This post is a selective look at Paul Feyerabend, called the worst enemy of science by a 1987 Nature essay. The topic relates directly to the preceding posts on Postmodernismand Thomas Kuhn and is aimed at a discussion of how misunderstood science and misunderstood criticism of science has impacted business and technology.Feyerabend’s direct influence outside of the extended world of philosophy might be seen as fairly limited. But his indirect influence may exceed that of Thomas Kuhn. Unlike Feyerabend, Kuhn was never quoted by a pope.Read it at The Multidisciplinarian
Paul Feyerabend – The Worst Enemy of Science
William Storage | Visiting Scholar, UC Berkeley Center for Science, Technology, Medicine & Society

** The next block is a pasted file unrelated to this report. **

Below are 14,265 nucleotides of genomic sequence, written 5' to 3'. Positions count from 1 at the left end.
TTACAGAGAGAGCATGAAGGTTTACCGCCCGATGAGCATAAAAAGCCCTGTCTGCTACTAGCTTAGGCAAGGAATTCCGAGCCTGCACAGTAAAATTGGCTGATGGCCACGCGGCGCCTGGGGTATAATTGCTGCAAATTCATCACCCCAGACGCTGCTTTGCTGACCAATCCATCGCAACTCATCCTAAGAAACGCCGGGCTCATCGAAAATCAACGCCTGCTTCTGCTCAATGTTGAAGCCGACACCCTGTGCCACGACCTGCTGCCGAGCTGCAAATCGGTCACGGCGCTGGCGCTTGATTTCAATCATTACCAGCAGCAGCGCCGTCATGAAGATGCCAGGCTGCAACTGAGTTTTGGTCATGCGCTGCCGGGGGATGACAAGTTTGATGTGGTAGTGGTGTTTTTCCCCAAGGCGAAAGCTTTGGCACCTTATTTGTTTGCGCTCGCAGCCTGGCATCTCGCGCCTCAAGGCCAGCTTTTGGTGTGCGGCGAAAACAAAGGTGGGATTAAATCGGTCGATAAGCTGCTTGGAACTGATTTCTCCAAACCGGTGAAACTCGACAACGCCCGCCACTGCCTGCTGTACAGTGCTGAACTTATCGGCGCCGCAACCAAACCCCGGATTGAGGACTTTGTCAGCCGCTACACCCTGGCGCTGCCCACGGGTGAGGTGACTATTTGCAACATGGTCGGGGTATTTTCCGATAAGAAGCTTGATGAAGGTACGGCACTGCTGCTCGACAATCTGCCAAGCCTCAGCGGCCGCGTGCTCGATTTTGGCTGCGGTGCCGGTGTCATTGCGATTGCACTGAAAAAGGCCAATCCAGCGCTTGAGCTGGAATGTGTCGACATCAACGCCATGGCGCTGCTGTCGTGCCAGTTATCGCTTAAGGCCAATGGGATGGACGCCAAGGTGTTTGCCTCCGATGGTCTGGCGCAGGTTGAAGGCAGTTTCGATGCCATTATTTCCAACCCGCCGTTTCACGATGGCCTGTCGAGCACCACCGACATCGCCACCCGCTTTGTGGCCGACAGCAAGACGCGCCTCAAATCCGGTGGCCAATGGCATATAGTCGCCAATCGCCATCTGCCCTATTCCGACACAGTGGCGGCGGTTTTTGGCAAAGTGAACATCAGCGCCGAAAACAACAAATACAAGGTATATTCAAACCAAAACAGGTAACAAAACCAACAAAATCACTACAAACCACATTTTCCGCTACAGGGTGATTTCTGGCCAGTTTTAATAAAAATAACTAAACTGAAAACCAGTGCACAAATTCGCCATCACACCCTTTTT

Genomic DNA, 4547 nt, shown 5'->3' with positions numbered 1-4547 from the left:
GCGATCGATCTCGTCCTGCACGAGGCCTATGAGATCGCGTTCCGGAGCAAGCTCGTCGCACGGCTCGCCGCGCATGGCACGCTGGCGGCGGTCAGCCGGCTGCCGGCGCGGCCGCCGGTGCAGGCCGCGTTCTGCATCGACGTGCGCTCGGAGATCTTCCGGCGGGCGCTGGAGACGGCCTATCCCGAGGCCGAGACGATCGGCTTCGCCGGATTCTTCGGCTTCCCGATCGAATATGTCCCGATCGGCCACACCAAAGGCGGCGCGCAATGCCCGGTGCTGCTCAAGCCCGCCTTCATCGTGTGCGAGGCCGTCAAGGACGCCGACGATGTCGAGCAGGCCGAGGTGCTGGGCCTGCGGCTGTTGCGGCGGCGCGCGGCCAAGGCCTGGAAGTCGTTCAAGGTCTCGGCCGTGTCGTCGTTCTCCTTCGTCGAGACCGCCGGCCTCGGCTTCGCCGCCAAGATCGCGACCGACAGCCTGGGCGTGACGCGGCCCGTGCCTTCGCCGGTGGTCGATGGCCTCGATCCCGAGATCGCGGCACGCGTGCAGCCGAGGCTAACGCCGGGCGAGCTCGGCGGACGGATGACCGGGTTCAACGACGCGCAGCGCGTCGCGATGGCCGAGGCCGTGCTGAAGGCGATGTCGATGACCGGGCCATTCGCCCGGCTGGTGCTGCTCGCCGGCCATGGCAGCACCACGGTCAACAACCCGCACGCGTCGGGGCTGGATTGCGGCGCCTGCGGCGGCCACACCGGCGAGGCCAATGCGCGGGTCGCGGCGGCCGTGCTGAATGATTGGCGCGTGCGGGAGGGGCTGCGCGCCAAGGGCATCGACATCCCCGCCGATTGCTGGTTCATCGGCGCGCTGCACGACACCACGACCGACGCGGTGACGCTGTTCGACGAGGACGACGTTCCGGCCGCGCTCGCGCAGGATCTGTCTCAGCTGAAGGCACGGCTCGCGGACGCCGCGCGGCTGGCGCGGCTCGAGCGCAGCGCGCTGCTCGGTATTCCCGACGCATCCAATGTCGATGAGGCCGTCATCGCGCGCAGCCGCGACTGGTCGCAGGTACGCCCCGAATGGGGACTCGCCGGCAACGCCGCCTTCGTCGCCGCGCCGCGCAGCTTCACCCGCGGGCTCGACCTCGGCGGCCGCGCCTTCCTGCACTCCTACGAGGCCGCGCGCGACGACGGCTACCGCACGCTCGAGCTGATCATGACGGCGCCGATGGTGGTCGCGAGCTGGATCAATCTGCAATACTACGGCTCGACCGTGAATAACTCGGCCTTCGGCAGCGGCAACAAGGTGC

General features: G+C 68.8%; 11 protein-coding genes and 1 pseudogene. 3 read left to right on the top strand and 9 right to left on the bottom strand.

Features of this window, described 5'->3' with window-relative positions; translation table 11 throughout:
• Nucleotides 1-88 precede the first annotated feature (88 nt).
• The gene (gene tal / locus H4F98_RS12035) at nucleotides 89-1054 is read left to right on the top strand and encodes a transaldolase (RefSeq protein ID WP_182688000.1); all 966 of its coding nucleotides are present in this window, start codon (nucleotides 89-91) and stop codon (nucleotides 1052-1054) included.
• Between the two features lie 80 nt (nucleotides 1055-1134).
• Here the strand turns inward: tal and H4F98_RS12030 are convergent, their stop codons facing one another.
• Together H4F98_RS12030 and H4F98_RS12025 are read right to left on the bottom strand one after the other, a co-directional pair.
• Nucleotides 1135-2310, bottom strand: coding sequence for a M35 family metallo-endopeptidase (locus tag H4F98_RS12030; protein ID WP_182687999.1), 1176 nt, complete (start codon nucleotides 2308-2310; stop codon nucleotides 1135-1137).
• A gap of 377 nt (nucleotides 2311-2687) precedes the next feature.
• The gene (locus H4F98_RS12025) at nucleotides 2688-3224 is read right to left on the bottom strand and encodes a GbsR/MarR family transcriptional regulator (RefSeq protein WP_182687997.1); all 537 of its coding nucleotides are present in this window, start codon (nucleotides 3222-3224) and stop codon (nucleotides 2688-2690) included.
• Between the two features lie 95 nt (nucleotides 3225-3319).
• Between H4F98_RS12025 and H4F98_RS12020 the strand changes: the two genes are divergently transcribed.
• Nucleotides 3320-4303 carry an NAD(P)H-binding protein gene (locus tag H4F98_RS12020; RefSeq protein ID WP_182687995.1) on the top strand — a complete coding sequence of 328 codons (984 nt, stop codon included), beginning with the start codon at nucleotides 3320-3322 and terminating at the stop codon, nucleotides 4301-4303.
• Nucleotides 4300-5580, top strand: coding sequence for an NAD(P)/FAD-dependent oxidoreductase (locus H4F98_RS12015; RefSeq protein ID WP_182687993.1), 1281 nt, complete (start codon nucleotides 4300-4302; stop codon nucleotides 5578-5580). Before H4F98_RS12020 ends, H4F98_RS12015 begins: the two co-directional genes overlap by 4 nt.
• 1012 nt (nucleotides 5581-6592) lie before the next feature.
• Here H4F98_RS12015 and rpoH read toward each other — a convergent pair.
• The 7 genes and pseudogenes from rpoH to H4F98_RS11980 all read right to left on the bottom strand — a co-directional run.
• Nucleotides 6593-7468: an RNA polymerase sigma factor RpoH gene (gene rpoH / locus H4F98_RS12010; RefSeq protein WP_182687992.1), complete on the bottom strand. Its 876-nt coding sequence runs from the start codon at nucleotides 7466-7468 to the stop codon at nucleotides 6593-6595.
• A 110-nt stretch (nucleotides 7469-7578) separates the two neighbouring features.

See also — Paul Feyerabend - "Science's Greatest Enemy" Attacks From The Grave by Hank Campbell at Science 2.0
This is reminiscent of the Chomsky-Derrida kerfuffle at Harvard, as well as analytic philosophers vs. Derrida.
The fact is that all parties are correct within their established universe of discourse and its context. This establishes the frame and in academic disciplines actually can institutionalize a particular frame. Feyerabend and other postmodernists and post-structuralists assert that human knowledge is inherently institutional. This shows up as the distinction between orthodoxy and heterodoxy in all fields, e.g., economics.
In his later work, Ludwig Wittgenstein explored the logic of ordinary language to elucidate how different worldviews erect different logical frames. Cognitive scientists are now discovering the corresponding brain functioning.